LIC, which owns 9.06 per cent in Cairn India and 3.9 per cent in Vedanta, has in the past expressed concerns over valuation and debt of the merged entity. As recently as 13 July, LIC issued a statement denying it had given its approval for the merger. LIC is the single largest domestic minority shareholder in Cairn India and its approval is crucial for the merger.

“The merger is not favourable for Cairn India shareholders. Cairn has substantial cash on its books and Vedanta is in debt. There is a strong view that the sole purpose of this merger is to deleverage Vedanta. Besides, Cairn has lent money to Vedanta at a low rate of interest,” said Vaibhav Chowdhry, an analyst with KRChoksey Research.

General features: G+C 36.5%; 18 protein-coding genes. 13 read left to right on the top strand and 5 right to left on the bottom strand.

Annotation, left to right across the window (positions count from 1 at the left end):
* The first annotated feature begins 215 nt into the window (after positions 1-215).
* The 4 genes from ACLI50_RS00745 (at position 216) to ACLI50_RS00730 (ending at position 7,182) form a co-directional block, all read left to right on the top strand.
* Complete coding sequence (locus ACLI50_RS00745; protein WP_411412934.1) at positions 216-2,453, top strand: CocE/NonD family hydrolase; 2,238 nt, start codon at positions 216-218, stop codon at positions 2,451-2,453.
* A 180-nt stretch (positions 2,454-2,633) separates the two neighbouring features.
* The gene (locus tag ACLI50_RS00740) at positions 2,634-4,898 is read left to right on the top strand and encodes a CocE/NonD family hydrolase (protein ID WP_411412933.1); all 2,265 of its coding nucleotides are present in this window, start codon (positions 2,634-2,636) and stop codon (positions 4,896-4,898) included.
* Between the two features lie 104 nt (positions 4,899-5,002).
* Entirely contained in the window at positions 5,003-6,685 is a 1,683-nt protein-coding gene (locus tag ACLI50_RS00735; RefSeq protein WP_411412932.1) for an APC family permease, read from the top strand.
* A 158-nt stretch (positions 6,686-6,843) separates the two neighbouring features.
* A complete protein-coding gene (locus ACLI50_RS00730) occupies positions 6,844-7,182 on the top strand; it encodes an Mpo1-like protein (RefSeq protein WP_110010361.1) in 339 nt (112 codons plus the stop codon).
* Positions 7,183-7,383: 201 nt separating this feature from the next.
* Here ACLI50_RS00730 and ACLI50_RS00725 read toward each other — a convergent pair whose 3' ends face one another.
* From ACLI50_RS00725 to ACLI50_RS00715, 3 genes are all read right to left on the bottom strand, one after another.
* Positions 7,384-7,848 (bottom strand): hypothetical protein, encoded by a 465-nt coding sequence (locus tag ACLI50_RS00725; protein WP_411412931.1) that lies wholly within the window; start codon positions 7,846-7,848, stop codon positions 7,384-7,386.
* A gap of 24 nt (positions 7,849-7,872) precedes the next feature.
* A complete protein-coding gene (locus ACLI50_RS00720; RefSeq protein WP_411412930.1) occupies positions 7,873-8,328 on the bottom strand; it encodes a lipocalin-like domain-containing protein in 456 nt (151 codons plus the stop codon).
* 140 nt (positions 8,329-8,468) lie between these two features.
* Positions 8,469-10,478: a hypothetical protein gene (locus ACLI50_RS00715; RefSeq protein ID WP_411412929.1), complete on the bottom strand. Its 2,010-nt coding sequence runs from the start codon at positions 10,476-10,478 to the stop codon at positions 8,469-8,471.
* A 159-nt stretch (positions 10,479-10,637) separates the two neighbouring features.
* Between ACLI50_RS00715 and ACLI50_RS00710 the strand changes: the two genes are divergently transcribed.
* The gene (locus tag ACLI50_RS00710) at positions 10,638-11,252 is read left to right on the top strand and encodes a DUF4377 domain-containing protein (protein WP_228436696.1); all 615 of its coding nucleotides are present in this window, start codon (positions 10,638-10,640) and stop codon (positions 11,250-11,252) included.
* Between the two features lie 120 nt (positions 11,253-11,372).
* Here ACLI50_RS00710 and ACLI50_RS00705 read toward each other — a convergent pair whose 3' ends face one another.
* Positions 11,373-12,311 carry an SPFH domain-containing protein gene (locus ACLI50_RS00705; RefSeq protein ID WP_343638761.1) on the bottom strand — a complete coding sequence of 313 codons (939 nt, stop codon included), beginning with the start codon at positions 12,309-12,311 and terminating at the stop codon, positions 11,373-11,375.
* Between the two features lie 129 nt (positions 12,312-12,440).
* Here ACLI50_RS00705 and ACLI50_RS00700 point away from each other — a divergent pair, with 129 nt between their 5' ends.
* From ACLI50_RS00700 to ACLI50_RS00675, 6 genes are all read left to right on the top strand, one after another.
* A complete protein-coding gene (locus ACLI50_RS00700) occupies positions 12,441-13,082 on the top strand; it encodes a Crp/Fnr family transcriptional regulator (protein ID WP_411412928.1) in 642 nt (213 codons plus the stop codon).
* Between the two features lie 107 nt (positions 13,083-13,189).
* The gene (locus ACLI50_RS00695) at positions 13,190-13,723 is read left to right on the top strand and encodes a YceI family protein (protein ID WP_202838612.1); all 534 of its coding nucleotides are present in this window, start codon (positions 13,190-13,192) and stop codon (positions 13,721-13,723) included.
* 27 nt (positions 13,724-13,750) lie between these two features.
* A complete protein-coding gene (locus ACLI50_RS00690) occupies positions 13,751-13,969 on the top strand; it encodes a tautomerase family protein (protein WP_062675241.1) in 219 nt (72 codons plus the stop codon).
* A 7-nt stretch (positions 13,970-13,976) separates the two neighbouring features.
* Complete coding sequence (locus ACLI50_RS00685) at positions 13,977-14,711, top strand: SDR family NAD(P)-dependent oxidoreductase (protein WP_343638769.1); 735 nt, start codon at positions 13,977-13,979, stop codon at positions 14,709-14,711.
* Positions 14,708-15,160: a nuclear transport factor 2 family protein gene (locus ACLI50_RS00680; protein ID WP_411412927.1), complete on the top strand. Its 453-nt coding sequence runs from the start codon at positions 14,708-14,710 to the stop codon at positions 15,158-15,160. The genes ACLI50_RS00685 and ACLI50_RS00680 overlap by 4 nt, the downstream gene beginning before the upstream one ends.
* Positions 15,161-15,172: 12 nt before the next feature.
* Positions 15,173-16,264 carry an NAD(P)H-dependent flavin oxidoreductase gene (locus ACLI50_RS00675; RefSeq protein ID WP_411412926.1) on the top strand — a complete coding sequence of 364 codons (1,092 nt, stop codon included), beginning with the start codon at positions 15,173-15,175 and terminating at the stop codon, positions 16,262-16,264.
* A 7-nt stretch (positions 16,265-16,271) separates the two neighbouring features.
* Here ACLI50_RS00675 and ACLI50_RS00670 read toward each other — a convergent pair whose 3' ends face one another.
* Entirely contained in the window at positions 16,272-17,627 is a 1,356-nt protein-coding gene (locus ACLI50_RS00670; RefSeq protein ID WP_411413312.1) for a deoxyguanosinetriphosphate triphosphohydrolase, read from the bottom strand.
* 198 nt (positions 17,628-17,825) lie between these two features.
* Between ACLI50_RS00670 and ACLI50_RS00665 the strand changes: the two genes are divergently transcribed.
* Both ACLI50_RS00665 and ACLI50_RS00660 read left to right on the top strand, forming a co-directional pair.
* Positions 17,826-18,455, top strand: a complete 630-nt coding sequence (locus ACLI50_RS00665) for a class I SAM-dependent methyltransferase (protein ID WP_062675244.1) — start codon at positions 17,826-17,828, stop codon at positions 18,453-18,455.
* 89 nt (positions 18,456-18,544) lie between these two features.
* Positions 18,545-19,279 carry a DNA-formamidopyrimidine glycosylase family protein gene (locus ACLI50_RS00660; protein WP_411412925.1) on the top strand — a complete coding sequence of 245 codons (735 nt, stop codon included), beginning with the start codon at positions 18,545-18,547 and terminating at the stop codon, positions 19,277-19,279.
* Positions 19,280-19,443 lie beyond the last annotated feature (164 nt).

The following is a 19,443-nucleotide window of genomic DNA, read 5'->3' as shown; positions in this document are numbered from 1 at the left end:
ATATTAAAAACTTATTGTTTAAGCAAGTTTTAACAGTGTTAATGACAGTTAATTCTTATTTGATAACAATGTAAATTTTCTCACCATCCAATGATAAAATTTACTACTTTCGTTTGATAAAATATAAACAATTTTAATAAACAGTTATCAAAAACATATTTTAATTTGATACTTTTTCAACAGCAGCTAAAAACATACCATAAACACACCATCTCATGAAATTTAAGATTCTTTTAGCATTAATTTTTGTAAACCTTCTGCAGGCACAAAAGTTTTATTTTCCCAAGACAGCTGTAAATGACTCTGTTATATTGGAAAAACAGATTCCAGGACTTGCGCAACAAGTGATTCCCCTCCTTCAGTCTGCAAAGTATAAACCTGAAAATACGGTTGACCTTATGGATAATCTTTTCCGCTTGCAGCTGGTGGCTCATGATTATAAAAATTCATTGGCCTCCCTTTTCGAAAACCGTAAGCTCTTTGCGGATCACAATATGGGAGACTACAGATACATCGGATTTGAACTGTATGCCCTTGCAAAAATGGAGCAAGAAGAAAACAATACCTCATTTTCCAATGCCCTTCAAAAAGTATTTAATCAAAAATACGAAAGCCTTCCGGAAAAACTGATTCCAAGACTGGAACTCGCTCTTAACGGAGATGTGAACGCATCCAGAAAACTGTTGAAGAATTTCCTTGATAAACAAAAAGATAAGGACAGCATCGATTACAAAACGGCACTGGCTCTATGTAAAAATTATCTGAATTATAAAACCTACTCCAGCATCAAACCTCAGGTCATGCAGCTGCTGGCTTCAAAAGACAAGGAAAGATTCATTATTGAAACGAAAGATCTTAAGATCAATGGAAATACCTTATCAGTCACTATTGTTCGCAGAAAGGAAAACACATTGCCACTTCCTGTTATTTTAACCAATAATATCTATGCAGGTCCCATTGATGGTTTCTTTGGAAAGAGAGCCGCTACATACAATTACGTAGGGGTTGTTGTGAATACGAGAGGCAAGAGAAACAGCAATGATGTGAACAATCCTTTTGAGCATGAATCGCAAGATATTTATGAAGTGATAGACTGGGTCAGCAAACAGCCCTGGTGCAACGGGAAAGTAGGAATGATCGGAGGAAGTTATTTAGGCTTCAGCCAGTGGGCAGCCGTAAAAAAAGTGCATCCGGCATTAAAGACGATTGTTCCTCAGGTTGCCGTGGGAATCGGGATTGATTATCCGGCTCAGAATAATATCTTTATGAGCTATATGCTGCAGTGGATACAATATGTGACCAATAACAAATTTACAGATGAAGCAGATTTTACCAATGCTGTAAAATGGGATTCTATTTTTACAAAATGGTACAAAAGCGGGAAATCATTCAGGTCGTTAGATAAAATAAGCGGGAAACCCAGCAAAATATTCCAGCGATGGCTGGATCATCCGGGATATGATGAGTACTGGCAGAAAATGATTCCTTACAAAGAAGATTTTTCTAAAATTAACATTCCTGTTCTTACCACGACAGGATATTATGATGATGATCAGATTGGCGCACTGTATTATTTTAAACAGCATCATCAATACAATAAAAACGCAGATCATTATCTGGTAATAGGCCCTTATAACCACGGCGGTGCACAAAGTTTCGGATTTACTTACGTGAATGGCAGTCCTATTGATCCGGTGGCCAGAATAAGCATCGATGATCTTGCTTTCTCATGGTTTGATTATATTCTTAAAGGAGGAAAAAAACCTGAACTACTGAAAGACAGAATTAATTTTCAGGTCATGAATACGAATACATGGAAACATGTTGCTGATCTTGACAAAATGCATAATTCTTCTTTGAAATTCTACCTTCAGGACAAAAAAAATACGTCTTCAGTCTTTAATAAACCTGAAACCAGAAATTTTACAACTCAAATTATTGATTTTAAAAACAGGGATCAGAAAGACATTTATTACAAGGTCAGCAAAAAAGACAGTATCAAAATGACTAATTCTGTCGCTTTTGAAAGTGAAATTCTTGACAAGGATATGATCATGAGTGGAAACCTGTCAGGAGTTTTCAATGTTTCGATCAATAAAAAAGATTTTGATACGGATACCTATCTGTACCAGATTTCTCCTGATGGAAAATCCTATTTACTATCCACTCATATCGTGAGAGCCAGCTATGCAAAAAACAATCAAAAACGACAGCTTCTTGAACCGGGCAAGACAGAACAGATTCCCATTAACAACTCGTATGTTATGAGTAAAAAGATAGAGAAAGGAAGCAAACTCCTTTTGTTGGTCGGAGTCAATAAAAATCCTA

In 2014, Cairn India Holdings Ltd had granted a loan of $1.25 billion to THL Zinc Ltd, a unit of Vedanta for a period of two years. This the loan was rolled over for another two years.

“Merger at this point will certainly be a raw deal for Cairn India shareholders. Had Vedanta proposed to buy Cairn India two years back it would have been a good deal. Post the crude oil price slump, Cairn India’s share price is considerably down. The deal can be justified only if Vedanta gives 2-3 shares for each Cairn India share held,” said an analyst with a domestic brokerage on the condition of anonymity as he is not allowed to speak to reporters.

Over the last two years, Cairn India’s market cap has halved— slipping from $10 billion (Rs.69,485 crore) on 13 June 2014 to $4.9 billion (Rs.33,110 crore) on Thursday. Vedanta Ltd announced the merger with Cairn on 15 June 2014.